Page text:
In 200 cinemas, including that of Kristalli in the area of Cristo, Alessandria, art has returned to life, mainly the Italian Renaissance art, following the life of Napoleon Bonaparte. “Napoleon: in the name of art” traces with great pathos and originality, exploiting it on a cultural and artistical plan, in particular, a biography of one of the greatest men who made modern history and who, two hundred years after his death, continues to express himself and amaze for his genius, modernity, political vision, aspiration and love for beauty and classicism, as well as for his power” commented Cristina Antoni, President of Costruire Insieme.
The Emperor wanted to create, in the french capital, namely at the Louvre, the largest art gallery for the people in the world, following the French Revolution’s ideals, starting with Greek Classicism, passing through Egyptian arts, arriving in the Italian Renaissance. The Museum plays a key part as well as its first Director, Vivant Denon, Napoleon’s trusted collaborator and one of the 167 Savants of the Egyptian Campaign, who exchanged artworks with the Brera art gallery, considering Milan as the second art capital of the Napoleonic Empire. From Milan starts the depredations of artworks, heart of the movie, since it hosted the crowning of Napoleon as King of Italy, accompanied by the notes of Pollini’s Te Deum, transcribed and held in Milan Cathedral on the occasion of the bicentenary.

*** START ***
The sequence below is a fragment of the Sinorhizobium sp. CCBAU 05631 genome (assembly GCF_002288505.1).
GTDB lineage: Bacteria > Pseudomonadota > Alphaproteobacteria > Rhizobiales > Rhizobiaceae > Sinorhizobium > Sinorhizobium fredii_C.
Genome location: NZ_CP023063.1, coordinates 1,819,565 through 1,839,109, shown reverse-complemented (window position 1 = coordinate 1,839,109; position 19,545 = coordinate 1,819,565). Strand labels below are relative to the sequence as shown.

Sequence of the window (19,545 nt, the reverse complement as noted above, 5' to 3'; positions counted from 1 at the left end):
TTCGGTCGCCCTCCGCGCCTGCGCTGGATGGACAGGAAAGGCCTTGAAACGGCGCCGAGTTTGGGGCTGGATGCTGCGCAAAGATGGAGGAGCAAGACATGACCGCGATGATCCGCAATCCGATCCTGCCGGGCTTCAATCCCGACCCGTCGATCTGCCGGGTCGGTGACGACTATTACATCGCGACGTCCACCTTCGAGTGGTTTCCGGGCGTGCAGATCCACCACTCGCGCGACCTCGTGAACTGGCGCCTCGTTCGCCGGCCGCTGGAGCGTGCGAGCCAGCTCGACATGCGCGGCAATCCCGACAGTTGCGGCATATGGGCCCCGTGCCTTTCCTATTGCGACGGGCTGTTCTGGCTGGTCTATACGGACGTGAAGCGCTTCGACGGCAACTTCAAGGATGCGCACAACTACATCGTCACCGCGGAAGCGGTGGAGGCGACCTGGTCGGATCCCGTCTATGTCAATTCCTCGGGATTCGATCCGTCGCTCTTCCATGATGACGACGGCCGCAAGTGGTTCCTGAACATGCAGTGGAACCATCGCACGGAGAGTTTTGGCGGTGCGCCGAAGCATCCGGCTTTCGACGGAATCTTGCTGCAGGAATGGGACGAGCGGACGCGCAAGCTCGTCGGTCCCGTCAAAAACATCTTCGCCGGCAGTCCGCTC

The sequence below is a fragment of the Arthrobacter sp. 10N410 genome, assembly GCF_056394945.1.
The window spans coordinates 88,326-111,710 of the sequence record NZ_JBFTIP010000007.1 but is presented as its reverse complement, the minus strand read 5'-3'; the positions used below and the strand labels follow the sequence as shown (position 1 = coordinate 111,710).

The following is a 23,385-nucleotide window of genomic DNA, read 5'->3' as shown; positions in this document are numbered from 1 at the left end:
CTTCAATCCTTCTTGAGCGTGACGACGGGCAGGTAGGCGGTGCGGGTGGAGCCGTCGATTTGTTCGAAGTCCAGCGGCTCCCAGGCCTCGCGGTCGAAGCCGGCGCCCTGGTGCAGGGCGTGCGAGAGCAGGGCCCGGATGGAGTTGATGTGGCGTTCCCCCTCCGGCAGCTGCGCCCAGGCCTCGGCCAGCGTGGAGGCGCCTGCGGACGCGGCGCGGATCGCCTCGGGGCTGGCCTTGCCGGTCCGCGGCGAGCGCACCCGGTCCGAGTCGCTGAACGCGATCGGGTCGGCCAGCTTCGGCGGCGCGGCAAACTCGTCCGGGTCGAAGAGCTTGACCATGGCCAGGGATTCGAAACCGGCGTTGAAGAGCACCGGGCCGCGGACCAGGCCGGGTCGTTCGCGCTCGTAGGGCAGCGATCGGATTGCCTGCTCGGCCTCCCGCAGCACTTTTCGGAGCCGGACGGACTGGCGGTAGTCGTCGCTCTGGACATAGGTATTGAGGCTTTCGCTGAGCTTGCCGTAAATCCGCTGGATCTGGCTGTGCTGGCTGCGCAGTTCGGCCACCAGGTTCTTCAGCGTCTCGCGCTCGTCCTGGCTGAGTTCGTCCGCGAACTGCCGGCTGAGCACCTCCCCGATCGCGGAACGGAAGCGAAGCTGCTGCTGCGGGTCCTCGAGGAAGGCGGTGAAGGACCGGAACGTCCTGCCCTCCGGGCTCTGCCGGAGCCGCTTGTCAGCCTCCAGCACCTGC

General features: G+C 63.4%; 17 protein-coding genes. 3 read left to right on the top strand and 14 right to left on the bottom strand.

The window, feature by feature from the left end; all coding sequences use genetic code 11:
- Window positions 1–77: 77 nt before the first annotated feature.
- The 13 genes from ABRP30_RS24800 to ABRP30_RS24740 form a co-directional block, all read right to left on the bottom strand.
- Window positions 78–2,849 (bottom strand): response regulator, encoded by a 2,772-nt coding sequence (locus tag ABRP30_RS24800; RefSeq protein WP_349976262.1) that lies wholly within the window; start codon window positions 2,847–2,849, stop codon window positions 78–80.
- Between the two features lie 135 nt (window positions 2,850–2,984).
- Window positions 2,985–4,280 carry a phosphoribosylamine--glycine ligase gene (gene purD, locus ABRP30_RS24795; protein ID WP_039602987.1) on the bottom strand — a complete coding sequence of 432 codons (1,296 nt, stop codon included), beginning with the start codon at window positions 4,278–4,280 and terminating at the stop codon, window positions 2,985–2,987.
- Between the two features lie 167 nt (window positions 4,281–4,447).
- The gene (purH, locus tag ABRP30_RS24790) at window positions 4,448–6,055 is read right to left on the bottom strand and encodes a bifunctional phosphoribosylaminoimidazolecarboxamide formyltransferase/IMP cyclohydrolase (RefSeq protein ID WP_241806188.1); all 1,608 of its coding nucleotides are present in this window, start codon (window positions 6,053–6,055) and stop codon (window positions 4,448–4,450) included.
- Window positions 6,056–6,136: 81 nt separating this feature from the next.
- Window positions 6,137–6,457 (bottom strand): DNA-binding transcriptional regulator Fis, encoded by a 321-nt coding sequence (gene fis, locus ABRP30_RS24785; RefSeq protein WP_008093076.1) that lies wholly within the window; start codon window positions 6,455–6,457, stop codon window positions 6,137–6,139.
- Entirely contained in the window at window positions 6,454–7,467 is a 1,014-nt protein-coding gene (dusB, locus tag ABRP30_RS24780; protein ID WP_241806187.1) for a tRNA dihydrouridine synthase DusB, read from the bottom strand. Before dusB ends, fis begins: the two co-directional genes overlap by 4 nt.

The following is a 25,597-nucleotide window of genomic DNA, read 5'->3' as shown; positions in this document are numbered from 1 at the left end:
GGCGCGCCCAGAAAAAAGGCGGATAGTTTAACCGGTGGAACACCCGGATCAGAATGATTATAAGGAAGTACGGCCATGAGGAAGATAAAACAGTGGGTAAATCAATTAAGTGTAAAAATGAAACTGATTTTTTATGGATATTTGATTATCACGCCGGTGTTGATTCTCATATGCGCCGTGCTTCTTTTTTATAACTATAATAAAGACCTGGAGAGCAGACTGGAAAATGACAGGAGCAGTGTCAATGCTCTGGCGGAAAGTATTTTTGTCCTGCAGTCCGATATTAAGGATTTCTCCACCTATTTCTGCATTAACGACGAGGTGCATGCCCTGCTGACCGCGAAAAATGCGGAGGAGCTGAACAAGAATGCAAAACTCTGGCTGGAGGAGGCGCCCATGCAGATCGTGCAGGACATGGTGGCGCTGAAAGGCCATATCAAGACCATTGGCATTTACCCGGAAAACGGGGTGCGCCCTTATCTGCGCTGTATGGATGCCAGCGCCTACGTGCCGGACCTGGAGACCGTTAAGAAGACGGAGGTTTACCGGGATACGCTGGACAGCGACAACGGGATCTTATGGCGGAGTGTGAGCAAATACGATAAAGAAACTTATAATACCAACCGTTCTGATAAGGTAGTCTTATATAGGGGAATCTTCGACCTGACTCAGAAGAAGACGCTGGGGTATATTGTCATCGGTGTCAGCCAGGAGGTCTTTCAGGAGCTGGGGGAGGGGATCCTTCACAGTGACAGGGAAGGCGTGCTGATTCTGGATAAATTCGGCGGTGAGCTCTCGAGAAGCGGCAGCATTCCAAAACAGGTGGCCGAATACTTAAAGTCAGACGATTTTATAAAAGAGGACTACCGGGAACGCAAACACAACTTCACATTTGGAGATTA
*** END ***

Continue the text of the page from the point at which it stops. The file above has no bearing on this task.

With his political and promotional work, wanted to offer to the people the hope that anyone is able to achieve glory, whatever its origins and past history and Napoleon is proof. Jeremy Irons, film’s narrator, concludes it like this: “All of us, may have been born in Corse, became General, dominated Europe and disappeared in the Atlantic Ocean. And, in the end, find his place together with the great immortals”.
“Us from the Province of Alessandria, owners of Villa Delavo, Marengo, we take the view that it’s one thing to make documentaries and another are the places where actions took place” states Maurizio Sciaudone, Heritage Managing Director. Through the images of the movie you can see a painting about the Battle of Marengo, but perhaps would have deserved more space, since Bonaparte’s victory marked the germanic liberation and Napoleon’s rise. The Managing Director continues by saying “On December 12, thanks to the passion of the 59 Demi Brigade who invited different groups, we’ll be in Marengo to remember Napoleon’s coronation.”